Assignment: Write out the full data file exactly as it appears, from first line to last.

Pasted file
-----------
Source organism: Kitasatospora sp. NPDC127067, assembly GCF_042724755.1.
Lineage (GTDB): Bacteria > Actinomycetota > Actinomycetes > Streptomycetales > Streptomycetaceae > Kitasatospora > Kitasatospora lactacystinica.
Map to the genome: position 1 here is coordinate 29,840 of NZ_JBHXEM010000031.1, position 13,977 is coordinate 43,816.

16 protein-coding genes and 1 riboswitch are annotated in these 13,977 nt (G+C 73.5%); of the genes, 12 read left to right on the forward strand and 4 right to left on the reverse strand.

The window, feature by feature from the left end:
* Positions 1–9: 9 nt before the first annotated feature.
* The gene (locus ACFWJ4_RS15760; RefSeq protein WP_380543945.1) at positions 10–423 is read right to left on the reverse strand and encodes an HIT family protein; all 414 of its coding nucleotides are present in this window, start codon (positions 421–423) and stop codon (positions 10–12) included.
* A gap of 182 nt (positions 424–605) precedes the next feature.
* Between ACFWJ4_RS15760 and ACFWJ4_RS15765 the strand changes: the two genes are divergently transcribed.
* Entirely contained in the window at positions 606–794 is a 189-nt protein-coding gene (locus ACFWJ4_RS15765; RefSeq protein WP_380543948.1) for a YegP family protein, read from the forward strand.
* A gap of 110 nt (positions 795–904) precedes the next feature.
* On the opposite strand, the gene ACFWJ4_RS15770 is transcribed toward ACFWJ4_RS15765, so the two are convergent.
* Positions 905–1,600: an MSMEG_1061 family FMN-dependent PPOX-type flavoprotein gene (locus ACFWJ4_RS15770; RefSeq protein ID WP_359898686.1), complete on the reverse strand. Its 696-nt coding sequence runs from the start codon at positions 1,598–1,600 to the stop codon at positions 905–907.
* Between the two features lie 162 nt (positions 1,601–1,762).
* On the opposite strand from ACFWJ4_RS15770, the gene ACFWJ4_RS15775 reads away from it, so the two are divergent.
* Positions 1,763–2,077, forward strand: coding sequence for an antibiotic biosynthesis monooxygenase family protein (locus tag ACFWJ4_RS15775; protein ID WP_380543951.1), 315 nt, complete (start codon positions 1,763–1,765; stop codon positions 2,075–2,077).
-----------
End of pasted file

Source organism: Kitasatospora sp. NPDC127067, assembly GCF_042724755.1.
Lineage (GTDB): Bacteria > Actinomycetota > Actinomycetes > Streptomycetales > Streptomycetaceae > Kitasatospora > Kitasatospora lactacystinica.
Map to the genome: position 1 here is coordinate 29,840 of NZ_JBHXEM010000031.1, position 13,977 is coordinate 43,816.

16 protein-coding genes and 1 riboswitch are annotated in these 13,977 nt (G+C 73.5%); of the genes, 12 read left to right on the forward strand and 4 right to left on the reverse strand.

The window, feature by feature from the left end:
* Positions 1–9: 9 nt before the first annotated feature.
* The gene (locus ACFWJ4_RS15760; RefSeq protein WP_380543945.1) at positions 10–423 is read right to left on the reverse strand and encodes an HIT family protein; all 414 of its coding nucleotides are present in this window, start codon (positions 421–423) and stop codon (positions 10–12) included.
* A gap of 182 nt (positions 424–605) precedes the next feature.
* Between ACFWJ4_RS15760 and ACFWJ4_RS15765 the strand changes: the two genes are divergently transcribed.
* Entirely contained in the window at positions 606–794 is a 189-nt protein-coding gene (locus ACFWJ4_RS15765; RefSeq protein WP_380543948.1) for a YegP family protein, read from the forward strand.
* A gap of 110 nt (positions 795–904) precedes the next feature.
* On the opposite strand, the gene ACFWJ4_RS15770 is transcribed toward ACFWJ4_RS15765, so the two are convergent.
* Positions 905–1,600: an MSMEG_1061 family FMN-dependent PPOX-type flavoprotein gene (locus ACFWJ4_RS15770; RefSeq protein ID WP_359898686.1), complete on the reverse strand. Its 696-nt coding sequence runs from the start codon at positions 1,598–1,600 to the stop codon at positions 905–907.
* Between the two features lie 162 nt (positions 1,601–1,762).
* On the opposite strand from ACFWJ4_RS15770, the gene ACFWJ4_RS15775 reads away from it, so the two are divergent.
* Positions 1,763–2,077, forward strand: coding sequence for an antibiotic biosynthesis monooxygenase family protein (locus tag ACFWJ4_RS15775; protein ID WP_380543951.1), 315 nt, complete (start codon positions 1,763–1,765; stop codon positions 2,075–2,077).